Guest Interview with Charles "Butch" Massey of the Tennessee Valley Authority (TVA)


  How long have you worked at the Tennessee Valley Authority (TVA)?  
  I have been with TVA for 30 years, serving in diverse leadership roles encompassing power
  generation, nuclear power, resource management, transmission, rates, and customer
  relations.  Prior to leading the TVA’s Demand Response organization, I served as General
  Manager of the TVA’s Alabama operations where I led the Alabama TVA organization in
  meeting the needs of the TVA Alabama service territory.  

What is your role at the TVA?
As General Manager of Demand Response for the past 2 years, I am responsible for the TVA’s Demand Response program.  TVA is unique in that we are not a vertically integrated utility.  TVA supplies electric power to 155 Power Distributors and 57 direct served federal facilities and large industrial customers.   TVA is both a summer and winter peaking utility with a territory covering over 80,000 square miles and providing electricity to over 9 million customers in seven southeastern states.   TVA works collaboratively with direct served customers and various Power Distributor and direct served customer organizations such as the Tennessee Valley Public Power Association, Inc., Tennessee Valley Industrial Committee, and Associated Valley Industries, using an iterative process, to design and develop TVA’s demand response programs.  My past experience as TVA’s liaison to the Power Distributors has proven invaluable to gain cooperation and buy-in to the demand response programs being considered.

How long have you been involved in demand side activities?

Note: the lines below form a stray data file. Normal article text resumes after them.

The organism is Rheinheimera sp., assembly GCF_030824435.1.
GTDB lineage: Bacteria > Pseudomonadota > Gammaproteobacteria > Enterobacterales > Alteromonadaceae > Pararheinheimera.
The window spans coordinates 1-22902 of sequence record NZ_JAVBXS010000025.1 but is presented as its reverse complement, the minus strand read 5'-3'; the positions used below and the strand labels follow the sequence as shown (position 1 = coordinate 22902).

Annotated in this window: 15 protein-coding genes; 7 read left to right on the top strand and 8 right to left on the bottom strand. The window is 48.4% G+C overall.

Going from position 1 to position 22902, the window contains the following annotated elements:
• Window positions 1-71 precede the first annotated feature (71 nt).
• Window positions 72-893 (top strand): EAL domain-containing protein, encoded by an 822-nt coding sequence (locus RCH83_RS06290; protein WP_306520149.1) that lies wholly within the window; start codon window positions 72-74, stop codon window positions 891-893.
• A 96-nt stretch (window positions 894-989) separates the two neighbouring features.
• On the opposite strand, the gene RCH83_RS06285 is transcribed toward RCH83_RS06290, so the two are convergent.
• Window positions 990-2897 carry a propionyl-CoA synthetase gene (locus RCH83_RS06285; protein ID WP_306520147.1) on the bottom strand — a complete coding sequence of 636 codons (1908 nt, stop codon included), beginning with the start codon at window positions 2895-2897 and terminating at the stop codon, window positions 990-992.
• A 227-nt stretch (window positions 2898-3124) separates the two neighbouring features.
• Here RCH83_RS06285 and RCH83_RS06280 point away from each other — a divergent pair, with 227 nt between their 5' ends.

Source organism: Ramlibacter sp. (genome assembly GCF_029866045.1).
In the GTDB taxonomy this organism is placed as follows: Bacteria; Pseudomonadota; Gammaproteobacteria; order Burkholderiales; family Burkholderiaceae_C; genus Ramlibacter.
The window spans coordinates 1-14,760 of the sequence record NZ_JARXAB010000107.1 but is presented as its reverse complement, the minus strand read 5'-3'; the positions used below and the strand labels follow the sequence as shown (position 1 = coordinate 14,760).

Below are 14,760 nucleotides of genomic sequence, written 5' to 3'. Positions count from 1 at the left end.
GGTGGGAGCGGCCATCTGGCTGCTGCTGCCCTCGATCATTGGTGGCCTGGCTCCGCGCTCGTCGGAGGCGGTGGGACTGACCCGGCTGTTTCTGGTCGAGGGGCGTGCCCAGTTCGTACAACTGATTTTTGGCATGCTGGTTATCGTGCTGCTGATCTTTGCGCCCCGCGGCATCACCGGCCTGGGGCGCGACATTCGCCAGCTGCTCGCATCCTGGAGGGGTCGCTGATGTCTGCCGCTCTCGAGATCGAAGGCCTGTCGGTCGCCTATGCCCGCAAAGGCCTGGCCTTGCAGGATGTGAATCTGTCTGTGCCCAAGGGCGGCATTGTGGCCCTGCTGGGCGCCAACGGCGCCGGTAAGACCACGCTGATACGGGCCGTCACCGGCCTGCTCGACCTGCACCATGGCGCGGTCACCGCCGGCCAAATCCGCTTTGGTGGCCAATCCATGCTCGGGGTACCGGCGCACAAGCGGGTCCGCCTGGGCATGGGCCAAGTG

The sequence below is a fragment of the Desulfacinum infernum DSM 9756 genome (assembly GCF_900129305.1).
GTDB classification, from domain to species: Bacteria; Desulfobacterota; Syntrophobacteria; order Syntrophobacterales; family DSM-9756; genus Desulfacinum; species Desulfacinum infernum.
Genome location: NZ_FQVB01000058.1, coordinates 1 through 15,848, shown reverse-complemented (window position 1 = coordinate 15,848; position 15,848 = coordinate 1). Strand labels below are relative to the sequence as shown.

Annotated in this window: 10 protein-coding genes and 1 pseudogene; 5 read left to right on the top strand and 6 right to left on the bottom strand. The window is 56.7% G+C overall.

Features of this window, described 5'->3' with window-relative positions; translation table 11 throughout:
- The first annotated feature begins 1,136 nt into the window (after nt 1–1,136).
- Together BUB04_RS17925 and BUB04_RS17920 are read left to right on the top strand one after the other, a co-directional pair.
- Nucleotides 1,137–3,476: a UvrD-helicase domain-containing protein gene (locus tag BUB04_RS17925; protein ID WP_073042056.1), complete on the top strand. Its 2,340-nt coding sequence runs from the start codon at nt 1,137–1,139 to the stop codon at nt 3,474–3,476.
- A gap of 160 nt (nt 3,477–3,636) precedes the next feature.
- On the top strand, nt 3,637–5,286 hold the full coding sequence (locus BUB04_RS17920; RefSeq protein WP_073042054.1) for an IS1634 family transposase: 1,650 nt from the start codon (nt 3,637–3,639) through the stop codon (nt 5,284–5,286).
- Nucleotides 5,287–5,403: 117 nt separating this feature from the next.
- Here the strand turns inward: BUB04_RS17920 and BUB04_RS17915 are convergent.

As the GM in TVA’s Alabama service territory, I worked with Power Distributors and customers to increase their awareness of TVA’s product and service offerings, including TVA’s legacy direct load control and pricing products.  A fully integrated, central DR team did not exist at TVA until approximately 2 years ago, when the new Energy Efficiency and Demand Response organizations were established.  I have served in my current role as General Manager of the Demand Response organization for 2 years.  

Leveraging the experience and knowledge we gained from TVA’s legacy direct load control and pricing products that have been in place for up to 30 years, our current focus is on expanding TVA’s Demand Response program offerings to include both economic and reliability dispatch.  We are developing and implementing a range of pilots and programs to cover all customer segments from large industrial to residential.

What challenges have you faced as a DR professional within your organization and within the industry?
The vast majority of TVA employees are involved in building, operating, or maintaining power generation and infrastructure and Energy Efficiency (EE) and Demand Response (DR) are new concepts.  We need to change the mindset of many of these individuals and educate them on the value and benefits of EE and DR to support TVA’s renewed vision to be one of the nation’s leading providers of low-cost and cleaner energy by 2020.  TVA’s Integrated Resource Plan (IRP), “TVA’s Environmental and Energy Future” plan, approved by TVA’s Board of Directors in April 2011 will further support the focus of greater energy efficiency and demand response.